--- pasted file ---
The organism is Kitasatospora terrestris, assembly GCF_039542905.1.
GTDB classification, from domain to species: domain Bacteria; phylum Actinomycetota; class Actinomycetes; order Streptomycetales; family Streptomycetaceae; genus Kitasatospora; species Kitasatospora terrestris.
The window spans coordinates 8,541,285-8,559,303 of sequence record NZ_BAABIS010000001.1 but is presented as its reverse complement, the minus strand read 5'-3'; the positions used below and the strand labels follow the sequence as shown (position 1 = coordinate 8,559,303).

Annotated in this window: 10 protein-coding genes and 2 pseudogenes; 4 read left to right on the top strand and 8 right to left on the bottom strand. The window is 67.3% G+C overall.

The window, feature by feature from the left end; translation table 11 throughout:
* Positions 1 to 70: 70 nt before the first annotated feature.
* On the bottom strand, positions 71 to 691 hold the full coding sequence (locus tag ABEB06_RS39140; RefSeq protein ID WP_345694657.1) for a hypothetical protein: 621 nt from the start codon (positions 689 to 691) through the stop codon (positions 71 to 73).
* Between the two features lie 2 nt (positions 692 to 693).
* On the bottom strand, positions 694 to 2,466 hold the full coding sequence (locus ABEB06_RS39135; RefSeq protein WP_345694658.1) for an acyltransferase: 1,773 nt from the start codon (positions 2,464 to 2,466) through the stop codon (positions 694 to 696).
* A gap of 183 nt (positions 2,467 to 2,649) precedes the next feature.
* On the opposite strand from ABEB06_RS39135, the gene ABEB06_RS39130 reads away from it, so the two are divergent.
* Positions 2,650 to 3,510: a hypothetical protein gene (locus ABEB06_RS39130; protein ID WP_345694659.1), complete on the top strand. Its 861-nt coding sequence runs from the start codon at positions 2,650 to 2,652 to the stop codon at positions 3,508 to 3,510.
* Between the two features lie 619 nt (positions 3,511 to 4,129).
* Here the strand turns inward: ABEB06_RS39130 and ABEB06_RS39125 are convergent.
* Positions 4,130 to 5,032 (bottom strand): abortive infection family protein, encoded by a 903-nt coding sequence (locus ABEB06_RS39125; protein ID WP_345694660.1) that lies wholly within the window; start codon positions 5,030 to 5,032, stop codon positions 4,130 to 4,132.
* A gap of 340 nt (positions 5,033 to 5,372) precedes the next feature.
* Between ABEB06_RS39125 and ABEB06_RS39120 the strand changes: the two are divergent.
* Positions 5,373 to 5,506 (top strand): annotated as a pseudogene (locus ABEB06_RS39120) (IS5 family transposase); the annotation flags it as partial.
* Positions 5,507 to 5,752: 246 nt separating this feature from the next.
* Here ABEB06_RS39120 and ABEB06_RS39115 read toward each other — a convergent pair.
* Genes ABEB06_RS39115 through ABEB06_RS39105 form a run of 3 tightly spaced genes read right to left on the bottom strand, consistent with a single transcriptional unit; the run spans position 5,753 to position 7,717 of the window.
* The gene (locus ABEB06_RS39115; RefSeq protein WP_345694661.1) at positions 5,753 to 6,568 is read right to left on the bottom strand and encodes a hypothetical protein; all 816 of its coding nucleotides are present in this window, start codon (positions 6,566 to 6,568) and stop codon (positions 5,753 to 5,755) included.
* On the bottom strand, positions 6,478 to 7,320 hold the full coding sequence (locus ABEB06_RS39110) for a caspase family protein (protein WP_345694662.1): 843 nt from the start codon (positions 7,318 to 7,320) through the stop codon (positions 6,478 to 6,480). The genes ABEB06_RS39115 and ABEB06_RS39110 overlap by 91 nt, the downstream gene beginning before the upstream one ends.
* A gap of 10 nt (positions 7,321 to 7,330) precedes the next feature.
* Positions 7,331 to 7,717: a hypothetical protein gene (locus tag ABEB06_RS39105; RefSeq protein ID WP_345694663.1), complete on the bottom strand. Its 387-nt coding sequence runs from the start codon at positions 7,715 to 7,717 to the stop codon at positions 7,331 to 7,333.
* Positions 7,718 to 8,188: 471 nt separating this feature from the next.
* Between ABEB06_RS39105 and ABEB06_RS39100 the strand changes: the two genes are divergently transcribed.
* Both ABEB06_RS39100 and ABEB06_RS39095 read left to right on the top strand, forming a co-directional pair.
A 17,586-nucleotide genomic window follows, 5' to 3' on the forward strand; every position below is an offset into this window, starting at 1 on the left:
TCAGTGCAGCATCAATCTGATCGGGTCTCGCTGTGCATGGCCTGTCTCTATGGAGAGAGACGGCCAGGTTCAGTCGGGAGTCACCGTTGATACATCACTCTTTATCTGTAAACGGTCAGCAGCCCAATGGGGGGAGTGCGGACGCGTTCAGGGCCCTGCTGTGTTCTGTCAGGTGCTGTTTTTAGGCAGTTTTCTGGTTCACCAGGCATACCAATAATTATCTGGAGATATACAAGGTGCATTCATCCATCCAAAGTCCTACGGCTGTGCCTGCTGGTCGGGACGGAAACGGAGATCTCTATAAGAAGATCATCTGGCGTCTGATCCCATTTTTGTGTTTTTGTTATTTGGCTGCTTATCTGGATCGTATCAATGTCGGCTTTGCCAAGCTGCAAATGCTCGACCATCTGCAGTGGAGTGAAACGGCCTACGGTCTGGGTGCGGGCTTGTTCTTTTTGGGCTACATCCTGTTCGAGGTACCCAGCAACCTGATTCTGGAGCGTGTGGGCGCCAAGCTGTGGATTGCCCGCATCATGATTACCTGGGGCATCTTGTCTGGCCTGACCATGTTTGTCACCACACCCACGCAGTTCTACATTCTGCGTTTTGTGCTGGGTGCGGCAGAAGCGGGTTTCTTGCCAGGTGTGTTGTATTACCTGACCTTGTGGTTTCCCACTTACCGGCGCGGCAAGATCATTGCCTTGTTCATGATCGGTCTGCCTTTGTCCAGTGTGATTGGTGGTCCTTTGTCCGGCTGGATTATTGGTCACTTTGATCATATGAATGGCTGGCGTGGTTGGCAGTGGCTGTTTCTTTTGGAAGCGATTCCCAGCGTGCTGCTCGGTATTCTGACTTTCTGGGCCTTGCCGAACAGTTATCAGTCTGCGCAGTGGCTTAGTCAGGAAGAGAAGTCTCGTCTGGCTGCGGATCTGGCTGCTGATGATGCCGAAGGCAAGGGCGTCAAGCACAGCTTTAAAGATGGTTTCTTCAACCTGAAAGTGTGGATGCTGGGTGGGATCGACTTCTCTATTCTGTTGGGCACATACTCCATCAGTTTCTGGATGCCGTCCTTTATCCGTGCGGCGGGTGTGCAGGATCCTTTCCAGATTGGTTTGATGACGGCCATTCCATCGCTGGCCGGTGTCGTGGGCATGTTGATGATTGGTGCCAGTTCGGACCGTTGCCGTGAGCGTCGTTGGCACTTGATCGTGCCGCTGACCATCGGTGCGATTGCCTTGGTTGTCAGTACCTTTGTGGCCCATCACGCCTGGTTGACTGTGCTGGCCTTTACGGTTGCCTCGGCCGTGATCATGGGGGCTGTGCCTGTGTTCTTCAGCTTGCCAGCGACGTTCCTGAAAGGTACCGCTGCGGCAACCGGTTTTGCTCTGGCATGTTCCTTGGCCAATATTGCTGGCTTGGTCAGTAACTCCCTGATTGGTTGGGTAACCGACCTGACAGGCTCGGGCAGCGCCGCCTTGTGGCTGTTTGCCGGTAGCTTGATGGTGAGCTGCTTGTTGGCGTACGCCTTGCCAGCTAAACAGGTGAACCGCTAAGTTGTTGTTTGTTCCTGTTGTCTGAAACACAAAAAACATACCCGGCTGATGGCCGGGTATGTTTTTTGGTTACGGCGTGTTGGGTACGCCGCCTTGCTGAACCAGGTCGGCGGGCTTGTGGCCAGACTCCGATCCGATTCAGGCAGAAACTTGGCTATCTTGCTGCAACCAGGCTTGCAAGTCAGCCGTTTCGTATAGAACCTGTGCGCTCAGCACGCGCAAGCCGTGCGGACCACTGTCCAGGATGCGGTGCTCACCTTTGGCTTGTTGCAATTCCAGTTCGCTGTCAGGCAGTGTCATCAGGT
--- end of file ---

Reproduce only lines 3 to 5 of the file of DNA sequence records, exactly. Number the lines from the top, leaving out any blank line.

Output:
The window spans coordinates 8,541,285-8,559,303 of sequence record NZ_BAABIS010000001.1 but is presented as its reverse complement, the minus strand read 5'-3'; the positions used below and the strand labels follow the sequence as shown (position 1 = coordinate 8,559,303).

Annotated in this window: 10 protein-coding genes and 2 pseudogenes; 4 read left to right on the top strand and 8 right to left on the bottom strand. The window is 67.3% G+C overall.

The window, feature by feature from the left end; translation table 11 throughout: